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TOWN OF STRATFORD v. HAWLEY ENTERPRISES, INC., et al.
The defendant IP Media Products, LLC,1 appeals from the judgment of the trial court awarding damages to it for the taking of certain real property by the plaintiff, the town of Stratford (town). The defendant claims that the court erred in concluding that the town was entitled to recover back taxes from the condemnation award. We affirm the judgment of the trial court.
The following facts, as found by the court or apparent from the file, are relevant to our resolution of this appeal. The town took a 22.44 acre parcel in Stratford by eminent domain for use as open space. In October, 2014, pursuant to General Statutes § 8–129(a)(3), the town filed an amended statement of compensation for the taking of the property, which set the value of the property at $247,500. The town deposited that sum with the clerk of the Superior Court. The defendant held the first mortgage on the property and the debt owed to it was approximately $360,000. It appeared in court in response to the notice of a condemnation hearing. By agreement of the parties, $190,000 was distributed to the defendant, and the remaining $57,500 was retained by the clerk's office.
Pursuant to General Statutes § 8–132(a), the property owner 2 filed an appeal to the Superior Court and an application for review of the development condemnation award. Following an evidentiary hearing, the court issued a memorandum of decision on August 21, 2015. The court determined that the fair market value of the property was $330,000 and awarded interest at a rate of 2 percent per annum on the difference between the taking price of $247,500 and the evaluation by the court until the date of payment.
The property owner filed a motion to reargue in which it requested the court to address the issue of whether the town was entitled to recover back taxes owed on the parcel from the condemnation award. In a memorandum of decision entitled “Priority of Funds on Deposit in the Clerk's Office,” the court determined that the debt owed to the defendant exceeded the amount deposited with the clerk's office. The town, however, had claimed that the amount of $53,988.46 should be withheld from the amount paid to the defendant and should instead be remitted to the town for payment of unpaid taxes on the property. The defendant claimed that it was entitled to all of the funds deposited with the clerk's office. The court concluded that the town was entitled to receive for payment of back taxes the amount of $53,988.46 from the condemnation award. This appeal followed.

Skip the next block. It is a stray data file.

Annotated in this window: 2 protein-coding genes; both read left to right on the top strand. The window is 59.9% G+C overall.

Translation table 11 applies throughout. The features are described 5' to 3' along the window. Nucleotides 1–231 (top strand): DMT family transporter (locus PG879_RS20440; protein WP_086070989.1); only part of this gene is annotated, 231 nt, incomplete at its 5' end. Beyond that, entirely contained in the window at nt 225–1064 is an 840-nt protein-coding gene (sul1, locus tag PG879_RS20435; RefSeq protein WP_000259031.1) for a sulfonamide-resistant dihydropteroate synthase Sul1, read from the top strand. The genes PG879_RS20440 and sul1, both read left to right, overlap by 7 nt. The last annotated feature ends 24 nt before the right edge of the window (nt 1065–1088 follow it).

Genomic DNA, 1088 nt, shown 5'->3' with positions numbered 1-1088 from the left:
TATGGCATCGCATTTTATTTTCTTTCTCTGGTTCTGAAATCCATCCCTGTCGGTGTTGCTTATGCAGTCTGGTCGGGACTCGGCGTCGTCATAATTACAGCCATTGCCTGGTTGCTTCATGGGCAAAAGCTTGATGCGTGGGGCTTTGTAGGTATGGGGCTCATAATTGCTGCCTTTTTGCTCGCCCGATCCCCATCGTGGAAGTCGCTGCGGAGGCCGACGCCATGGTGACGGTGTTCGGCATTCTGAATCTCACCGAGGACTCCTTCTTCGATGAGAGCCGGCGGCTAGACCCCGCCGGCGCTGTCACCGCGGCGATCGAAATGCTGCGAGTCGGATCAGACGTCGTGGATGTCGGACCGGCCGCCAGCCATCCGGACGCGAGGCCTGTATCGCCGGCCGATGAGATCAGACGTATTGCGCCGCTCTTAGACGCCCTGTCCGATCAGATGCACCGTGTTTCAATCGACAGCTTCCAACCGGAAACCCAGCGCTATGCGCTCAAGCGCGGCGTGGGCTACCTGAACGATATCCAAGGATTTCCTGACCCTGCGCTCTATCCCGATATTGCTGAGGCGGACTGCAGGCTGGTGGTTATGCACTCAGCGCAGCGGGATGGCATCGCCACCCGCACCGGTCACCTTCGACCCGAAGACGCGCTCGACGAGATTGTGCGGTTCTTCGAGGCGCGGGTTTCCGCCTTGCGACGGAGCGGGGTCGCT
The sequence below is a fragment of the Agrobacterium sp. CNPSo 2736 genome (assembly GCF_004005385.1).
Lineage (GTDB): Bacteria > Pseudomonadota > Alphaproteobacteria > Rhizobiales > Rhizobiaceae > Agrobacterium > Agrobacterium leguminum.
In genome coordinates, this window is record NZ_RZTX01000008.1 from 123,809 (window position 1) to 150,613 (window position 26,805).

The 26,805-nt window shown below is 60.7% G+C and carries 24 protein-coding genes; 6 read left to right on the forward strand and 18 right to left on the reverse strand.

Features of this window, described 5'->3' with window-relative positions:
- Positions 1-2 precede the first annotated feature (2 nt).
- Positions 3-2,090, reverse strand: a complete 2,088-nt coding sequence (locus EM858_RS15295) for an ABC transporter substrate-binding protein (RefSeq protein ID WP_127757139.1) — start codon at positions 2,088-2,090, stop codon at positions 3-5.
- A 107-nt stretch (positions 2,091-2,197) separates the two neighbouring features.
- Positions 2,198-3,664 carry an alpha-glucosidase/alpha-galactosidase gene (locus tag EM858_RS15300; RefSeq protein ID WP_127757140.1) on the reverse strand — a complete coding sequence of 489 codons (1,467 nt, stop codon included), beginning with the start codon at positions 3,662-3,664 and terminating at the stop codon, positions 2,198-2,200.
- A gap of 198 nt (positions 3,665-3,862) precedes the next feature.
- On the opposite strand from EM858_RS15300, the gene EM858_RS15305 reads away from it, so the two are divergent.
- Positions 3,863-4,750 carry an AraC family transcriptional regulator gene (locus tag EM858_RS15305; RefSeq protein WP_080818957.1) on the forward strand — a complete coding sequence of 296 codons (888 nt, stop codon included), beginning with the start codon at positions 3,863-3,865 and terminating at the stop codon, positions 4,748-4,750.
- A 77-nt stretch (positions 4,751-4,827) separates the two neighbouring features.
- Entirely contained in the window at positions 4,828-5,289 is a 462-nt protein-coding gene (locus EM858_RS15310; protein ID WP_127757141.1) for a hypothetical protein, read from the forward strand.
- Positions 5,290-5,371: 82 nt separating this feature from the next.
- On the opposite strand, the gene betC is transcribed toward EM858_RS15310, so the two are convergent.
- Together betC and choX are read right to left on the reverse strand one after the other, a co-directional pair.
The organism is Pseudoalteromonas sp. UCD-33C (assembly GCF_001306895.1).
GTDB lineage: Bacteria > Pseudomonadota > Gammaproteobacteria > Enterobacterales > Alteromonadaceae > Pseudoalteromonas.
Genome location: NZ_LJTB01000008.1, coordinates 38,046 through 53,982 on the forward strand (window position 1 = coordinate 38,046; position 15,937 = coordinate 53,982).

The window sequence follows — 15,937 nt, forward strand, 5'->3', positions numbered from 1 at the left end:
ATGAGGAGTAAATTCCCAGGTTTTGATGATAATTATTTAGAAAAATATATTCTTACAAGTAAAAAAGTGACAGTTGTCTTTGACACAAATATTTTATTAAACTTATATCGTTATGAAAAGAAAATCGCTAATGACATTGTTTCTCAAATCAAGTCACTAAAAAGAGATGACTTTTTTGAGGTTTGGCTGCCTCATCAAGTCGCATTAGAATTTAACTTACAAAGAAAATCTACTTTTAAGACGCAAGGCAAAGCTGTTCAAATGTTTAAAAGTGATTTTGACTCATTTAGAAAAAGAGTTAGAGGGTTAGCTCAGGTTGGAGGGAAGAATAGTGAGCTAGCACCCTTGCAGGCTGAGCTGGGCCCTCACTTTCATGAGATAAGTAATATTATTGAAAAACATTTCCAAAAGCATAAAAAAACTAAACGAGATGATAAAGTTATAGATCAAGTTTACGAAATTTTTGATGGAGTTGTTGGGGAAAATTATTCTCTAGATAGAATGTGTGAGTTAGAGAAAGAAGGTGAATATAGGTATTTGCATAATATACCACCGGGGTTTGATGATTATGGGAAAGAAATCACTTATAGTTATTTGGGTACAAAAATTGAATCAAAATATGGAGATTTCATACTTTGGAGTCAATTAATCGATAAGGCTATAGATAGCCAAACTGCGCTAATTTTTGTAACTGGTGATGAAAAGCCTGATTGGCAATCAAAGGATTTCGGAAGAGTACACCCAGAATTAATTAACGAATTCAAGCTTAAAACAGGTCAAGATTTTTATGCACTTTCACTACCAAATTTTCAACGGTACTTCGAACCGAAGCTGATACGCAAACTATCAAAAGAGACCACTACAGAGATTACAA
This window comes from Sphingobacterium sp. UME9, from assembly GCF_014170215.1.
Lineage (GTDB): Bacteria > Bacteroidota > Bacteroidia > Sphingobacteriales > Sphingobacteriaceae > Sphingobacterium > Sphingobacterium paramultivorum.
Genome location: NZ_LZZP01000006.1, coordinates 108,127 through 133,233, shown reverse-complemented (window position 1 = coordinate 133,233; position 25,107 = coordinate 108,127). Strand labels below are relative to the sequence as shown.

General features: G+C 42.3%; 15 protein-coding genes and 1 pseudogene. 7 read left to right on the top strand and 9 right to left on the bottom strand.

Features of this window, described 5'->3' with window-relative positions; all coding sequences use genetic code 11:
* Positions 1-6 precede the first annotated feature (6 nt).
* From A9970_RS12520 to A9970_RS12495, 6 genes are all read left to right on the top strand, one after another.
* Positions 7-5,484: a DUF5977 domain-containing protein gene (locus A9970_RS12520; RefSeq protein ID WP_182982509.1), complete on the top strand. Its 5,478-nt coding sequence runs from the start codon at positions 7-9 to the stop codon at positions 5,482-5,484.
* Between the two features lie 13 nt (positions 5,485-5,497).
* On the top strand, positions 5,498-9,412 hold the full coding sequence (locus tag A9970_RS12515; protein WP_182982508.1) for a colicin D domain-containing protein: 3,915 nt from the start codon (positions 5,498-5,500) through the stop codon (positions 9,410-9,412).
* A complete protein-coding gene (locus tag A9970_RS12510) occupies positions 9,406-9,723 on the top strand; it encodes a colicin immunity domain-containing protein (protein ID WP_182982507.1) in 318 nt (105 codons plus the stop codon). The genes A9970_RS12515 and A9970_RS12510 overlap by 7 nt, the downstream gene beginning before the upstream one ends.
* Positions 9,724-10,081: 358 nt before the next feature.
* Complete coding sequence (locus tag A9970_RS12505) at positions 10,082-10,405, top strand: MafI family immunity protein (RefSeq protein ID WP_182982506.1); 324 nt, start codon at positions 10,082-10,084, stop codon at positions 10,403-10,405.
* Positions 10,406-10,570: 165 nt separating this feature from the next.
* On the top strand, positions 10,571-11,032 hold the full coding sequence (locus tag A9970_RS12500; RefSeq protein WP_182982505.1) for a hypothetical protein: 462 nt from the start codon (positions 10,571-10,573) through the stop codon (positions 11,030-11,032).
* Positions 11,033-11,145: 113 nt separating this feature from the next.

The defendant claims that the court erred in concluding that the town was entitled to recover back taxes from the condemnation award. The defendant advances several arguments in support of his claim, none of which persuades us.
First, the defendant argues that the town was not entitled to recover back taxes because the town failed to claim an interest in the condemnation award in the statement of compensation as required by § 8–129(a)(3), which provides that the town shall file with the clerk of the Superior Court a statement of compensation containing “the names of all persons having a record interest therein”; and by § 8–129(b), which provides that upon the filing of its statement of compensation, the town shall “give notice ․ to each person appearing of record as an owner of property affected thereby and to each person appearing of record as a holder of any mortgage, lien, assessment or other encumbrance on such property or interest therein.”
“Statutory interpretation presents a question of law for the court․ Our review is, therefore, plenary.” (Internal quotation marks omitted.) Atlantic Mortgage & Investment Corp. v. Stephenson, 86 Conn.App. 126, 131–32, 860 A.2d 751 (2004).
A basic tenet of statutory construction is that “[s]tatutes must be interpreted to give meaning to their plain language and to provide a unified body of law.” (Internal quotation marks omitted.) Reid & Riege, P.C. v. Bulakites, 132 Conn.App. 209, 213, 31 A.3d 406 (2011), cert. denied, 303 Conn. 926, 35 A.3d 1076 (2012).
The purpose of the notice provisions of § 8–129 is to protect the interests of encumbrancers and landowners so that they may have an opportunity to be heard regarding the amount of the condemnation award. See Palo v. Rogers, 116 Conn. 601, 604–605, 165 A. 803 (1933). “The single objective of an eminent domain proceeding is to ensure that the property owner shall receive, and that the state shall only be required to pay, the just compensation which the fundamental law promises the owner for the property which the state has seen fit to take for public use.” (Internal quotation marks omitted.) Russo v. East Hartford, 4 Conn.App. 271, 274, 493 A.2d 914 (1985).3